NISSWA — Some farmer’s markets begin next week, and Gayle Stevens won’t have much pork to sell.

The amount of money she might earn in a whole month during a typical early spring is coming in three to four times a week right now, flowing from both returning customers as well as new patrons of Patchwork Farms. The small heritage pig farm also sells eggs and beef, and Stevens made changes to allow for no-contact transactions on her front porch. She believes what’s driving a spike in her farm’s business is a combination of people not wanting to shop in stores due to health concerns associated with the novel coronavirus, along with rising prices and limited availability of some meat and dairy products.

“I took in three pigs to the butcher yesterday (Wednesday). We start markets next week and I won’t even have the meat back yet,” Stevens said by phone Thursday, April 30. “I’ll have a limited supply of my pork products. Then he (the butcher) can’t get me back in until June. Three pigs’ worth of meat will probably be gone in the month of May.”

Patchwork Farms co-owner Gayle Stevens explains April 19 how she uses an unplugged freezer serves as a no-contact order pickup location on her front porch. Chelsey Perkins / Brainerd Dispatch
Patchwork Farms co-owner Gayle Stevens explains April 19 how she uses an unplugged freezer serves as a no-contact order pickup location on her front porch. Chelsey Perkins / Brainerd Dispatch

Stevens said she can hardly keep up with the phone calls and isn’t able to help everyone who inquires. She recently received a phone call from a manager of multiple group homes in the area who is having trouble purchasing enough meat to feed 32 people. This is because of quantity limits placed on things like pork roasts and packs of chicken at grocery stores, she said.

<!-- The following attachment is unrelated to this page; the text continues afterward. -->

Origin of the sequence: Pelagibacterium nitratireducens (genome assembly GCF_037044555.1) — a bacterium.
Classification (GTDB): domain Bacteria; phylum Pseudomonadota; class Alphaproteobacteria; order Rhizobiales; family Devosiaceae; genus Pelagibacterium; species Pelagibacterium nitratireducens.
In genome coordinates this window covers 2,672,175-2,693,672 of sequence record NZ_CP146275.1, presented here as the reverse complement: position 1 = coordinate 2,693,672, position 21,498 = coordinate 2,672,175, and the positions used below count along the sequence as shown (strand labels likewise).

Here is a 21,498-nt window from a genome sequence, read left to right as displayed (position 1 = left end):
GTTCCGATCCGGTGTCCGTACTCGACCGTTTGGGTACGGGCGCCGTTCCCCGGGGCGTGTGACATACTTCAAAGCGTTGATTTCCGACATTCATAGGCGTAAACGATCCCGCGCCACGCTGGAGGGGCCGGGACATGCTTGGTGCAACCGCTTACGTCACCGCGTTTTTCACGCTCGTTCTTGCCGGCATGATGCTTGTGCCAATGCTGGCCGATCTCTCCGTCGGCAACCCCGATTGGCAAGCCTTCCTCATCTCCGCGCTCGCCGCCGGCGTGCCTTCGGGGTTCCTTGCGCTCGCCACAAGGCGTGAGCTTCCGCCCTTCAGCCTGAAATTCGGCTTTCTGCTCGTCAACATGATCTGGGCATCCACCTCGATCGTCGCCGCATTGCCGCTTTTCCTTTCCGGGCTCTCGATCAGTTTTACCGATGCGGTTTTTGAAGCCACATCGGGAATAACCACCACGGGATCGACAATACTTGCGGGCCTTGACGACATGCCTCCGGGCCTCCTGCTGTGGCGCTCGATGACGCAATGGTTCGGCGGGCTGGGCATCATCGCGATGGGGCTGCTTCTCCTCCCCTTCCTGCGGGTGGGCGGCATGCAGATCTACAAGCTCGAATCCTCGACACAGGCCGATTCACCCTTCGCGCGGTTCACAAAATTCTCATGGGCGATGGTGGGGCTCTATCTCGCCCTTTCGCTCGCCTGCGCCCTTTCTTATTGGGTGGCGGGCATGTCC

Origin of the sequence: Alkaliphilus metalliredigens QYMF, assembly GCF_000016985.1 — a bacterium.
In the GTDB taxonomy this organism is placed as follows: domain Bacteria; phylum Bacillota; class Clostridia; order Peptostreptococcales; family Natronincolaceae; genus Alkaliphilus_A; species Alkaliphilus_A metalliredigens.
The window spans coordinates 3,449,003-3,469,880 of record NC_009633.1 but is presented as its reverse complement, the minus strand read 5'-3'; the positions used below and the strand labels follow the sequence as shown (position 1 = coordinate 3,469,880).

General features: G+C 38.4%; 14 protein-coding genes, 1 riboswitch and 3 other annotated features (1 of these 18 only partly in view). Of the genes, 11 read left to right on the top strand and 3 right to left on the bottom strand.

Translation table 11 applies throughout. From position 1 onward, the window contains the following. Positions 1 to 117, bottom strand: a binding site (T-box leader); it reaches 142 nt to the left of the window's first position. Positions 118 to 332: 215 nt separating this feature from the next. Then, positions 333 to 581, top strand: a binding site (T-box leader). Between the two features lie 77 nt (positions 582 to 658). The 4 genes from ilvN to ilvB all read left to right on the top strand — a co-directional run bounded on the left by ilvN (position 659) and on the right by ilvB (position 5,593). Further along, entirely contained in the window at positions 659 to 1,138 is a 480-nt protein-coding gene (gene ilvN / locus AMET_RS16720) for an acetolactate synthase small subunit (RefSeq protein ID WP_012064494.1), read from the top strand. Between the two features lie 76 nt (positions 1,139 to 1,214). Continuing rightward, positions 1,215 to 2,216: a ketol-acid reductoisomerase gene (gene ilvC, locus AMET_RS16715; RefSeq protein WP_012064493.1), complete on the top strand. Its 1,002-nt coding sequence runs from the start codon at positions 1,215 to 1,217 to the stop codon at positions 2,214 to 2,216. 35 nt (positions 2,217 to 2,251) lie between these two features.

An impending pork deficit prompted Stevens to pivot Thursday — she placed rolling orders for about 800 Cornish cross chicks, which she’ll raise into broiler chickens. Ordering them all at once was another atypical move, but hatcheries are also overwhelmed with orders. Many aren’t able to ship new orders until late June or July.

“We’ll do more chickens this year and some quail also. I thought, well, if I can’t supply enough pork and beef for a little bit just because of how busy my butcher is and I can’t get in until June. … I can get 100 (chicks) next week,” Stevens said.

Gayle Stevens, co-owner of Patchwork Farms, feeds chickens April 19 at her rural Nisswa farm. Chelsey Perkins / Brainerd Dispatch
Gayle Stevens, co-owner of Patchwork Farms, feeds chickens April 19 at her rural Nisswa farm. Chelsey Perkins / Brainerd Dispatch

Laurence Fox of Fox Farm Pork in Browerville said he’s hearing similar stories from a number of small, local farmers who use his licensed butchering services, including Stevens. He’s booked solid for the next two months and mostly the rest of the year, when accounting for the 15 other small producers with whom he regularly works.

“We’re busier than ever,” Fox said by phone Friday. “...Their freezers are all empty, and they’ll be running out of pigs by mid-summer to early fall. It’s just wiping us out.

“ … I was going to expand last summer and I decided to wait until this summer. Now I wish I had the extra space to operate.”

Sales increases in local foods as a result of the pandemic aren’t limited to meat and dairy. Arlene Jones of Sprout MN, a food hub based in Little Falls, said they’ve experienced a significant uptick in people purchasing community-supported agriculture shares, or boxes of produce and other local products delivered to consumers on a weekly or biweekly basis. This, in turn, is prompting produce farmers to ramp up their production.